Analysts said how carbon prices depend on the country's wealth shutterstock

Analysts said how carbon prices depend on the country's wealth

Katerina Belousova

Convergence of prices, coverage and benefits between countries at different stages of economic development is unlikely

Carbon pricing schemes around the world in the form of taxes or emissions trading are most common in high-income countries.

Experts on CRU Sustainability have analyzed carbon pricing schemes in high, middle and low income countries, reports СRU

Carbon pricing schemes are generally considered to be one of the most effective ways to mitigate the effects of climate change, as they set a clear price for emissions.

In addition to differences between countries, there are also significant differences between regions in terms of carbon prices, economic activity covered and benefits offered.

The schemes use market-based mechanisms to reduce carbon emissions

Unlike most other climate change mitigation strategies, these schemes are market-based and use price signals to influence the behavior of market participants and ultimately the results. Carbon pricing schemes achieve this by setting a clear price for carbon emissions.

Carbon pricing schemes are either in the form of carbon taxes or emissions trading schemes (ETS). In the case of carbon taxes, policies set the price of carbon emissions and then allow those who generate emissions to decide how much carbon they want to emit. These taxes focus on changing behavior, not on generating more revenue for the government. In the case of emissions trading schemes, policies limit the allowable amount of carbon emissions over a period of time and then allow the market to find a price that matches supply and demand.

Both approaches have their advantages and disadvantages. Thus, the introduction of a carbon tax is easier than the creation of ETS, which requires a special trading platform, and also provide a stable price. The ETS allows policymakers to directly determine their allowable carbon emissions, thus offering a more direct tool to reduce emissions.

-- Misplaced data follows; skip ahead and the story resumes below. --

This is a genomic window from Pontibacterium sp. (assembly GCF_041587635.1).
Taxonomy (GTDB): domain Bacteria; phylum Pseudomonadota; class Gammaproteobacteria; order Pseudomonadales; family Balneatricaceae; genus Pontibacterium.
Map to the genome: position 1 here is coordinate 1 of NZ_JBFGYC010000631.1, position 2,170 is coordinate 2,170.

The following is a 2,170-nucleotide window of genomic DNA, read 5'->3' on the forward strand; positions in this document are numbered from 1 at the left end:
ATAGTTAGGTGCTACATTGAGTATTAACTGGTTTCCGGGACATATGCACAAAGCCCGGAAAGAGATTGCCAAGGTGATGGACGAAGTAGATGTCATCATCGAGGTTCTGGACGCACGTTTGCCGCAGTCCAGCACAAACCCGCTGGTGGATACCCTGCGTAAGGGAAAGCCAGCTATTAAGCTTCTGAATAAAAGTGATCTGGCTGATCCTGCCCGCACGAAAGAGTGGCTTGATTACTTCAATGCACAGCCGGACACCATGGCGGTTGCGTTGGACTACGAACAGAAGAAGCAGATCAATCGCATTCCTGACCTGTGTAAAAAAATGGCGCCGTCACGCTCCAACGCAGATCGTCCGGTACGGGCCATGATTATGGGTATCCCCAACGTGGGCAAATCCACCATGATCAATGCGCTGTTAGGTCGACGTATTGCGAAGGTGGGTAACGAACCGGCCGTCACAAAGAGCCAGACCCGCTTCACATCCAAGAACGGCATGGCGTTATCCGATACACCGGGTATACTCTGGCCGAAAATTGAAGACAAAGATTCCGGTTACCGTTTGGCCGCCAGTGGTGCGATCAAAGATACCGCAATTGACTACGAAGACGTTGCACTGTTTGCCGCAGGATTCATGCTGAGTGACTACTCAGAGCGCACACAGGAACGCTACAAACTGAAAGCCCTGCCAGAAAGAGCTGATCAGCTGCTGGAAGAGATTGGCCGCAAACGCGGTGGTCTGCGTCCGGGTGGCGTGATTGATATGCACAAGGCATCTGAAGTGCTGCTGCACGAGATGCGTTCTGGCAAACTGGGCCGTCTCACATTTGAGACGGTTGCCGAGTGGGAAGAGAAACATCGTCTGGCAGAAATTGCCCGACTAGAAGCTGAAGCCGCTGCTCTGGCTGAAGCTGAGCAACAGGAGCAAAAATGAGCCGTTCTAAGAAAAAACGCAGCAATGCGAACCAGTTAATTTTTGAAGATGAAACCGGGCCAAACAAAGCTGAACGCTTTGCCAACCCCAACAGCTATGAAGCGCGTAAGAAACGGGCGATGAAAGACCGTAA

Carbon pricing schemes are common in high-income countries, but interest is growing in middle-income countries

CRU Sustainability analyzed nearly 200 countries, 53 of which are classified by the UN as highly profitable; just over 100 as middle income, and 26 as low income. 40 high-income countries and 20 middle-income countries have some form of carbon pricing.

Of the 40 high-income countries, four have only a carbon tax, 18 have only an ETS, and almost half have a combination of both. In the United States and Canada, states and provinces have the power to establish regional carbon policies.

The prevalence of carbon pricing schemes in different countries reflects different domestic policy priorities and financial opportunities, according to their level of economic development, as well as broader "fair share" considerations of the contribution they need to make to climate change mitigation.

Carbon pricing schemes vary widely, making direct comparisons difficult

Analysts also found that carbon pricing schemes can vary widely in price, coverage, availability of free surcharges and benefits that determine the overall scope and price of a scheme. In this case, the actual price faced by the issuer is often much lower than the "main" price due to free surcharges or exceptions.